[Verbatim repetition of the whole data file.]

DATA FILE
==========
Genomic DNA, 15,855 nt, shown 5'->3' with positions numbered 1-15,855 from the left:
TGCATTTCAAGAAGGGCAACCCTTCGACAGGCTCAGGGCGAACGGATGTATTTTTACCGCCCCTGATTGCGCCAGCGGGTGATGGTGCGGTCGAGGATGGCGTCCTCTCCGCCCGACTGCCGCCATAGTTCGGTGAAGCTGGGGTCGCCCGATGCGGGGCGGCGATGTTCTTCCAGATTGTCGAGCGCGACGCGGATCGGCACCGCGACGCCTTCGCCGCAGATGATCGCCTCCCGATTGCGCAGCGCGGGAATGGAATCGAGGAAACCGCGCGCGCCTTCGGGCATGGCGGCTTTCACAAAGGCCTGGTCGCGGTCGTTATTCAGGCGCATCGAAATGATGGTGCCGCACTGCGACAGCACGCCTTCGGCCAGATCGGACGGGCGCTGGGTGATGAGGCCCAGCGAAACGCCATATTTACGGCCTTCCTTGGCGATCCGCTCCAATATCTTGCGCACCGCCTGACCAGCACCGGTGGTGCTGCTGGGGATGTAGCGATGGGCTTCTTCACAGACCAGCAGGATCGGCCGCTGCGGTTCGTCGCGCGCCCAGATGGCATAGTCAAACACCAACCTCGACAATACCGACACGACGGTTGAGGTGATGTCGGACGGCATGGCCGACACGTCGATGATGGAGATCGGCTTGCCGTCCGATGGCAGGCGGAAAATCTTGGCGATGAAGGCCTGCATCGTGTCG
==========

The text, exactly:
Genomic DNA, 15,855 nt, shown 5'->3' with positions numbered 1-15,855 from the left:
TGCATTTCAAGAAGGGCAACCCTTCGACAGGCTCAGGGCGAACGGATGTATTTTTACCGCCCCTGATTGCGCCAGCGGGTGATGGTGCGGTCGAGGATGGCGTCCTCTCCGCCCGACTGCCGCCATAGTTCGGTGAAGCTGGGGTCGCCCGATGCGGGGCGGCGATGTTCTTCCAGATTGTCGAGCGCGACGCGGATCGGCACCGCGACGCCTTCGCCGCAGATGATCGCCTCCCGATTGCGCAGCGCGGGAATGGAATCGAGGAAACCGCGCGCGCCTTCGGGCATGGCGGCTTTCACAAAGGCCTGGTCGCGGTCGTTATTCAGGCGCATCGAAATGATGGTGCCGCACTGCGACAGCACGCCTTCGGCCAGATCGGACGGGCGCTGGGTGATGAGGCCCAGCGAAACGCCATATTTACGGCCTTCCTTGGCGATCCGCTCCAATATCTTGCGCACCGCCTGACCAGCACCGGTGGTGCTGCTGGGGATGTAGCGATGGGCTTCTTCACAGACCAGCAGGATCGGCCGCTGCGGTTCGTCGCGCGCCCAGATGGCATAGTCAAACACCAACCTCGACAATACCGACACGACGGTTGAGGTGATGTCGGACGGCATGGCCGACACGTCGATGATGGAGATCGGCTTGCCGTCCGATGGCAGGCGGAAAATCTTGGCGATGAAGGCCTGCATCGTGTCG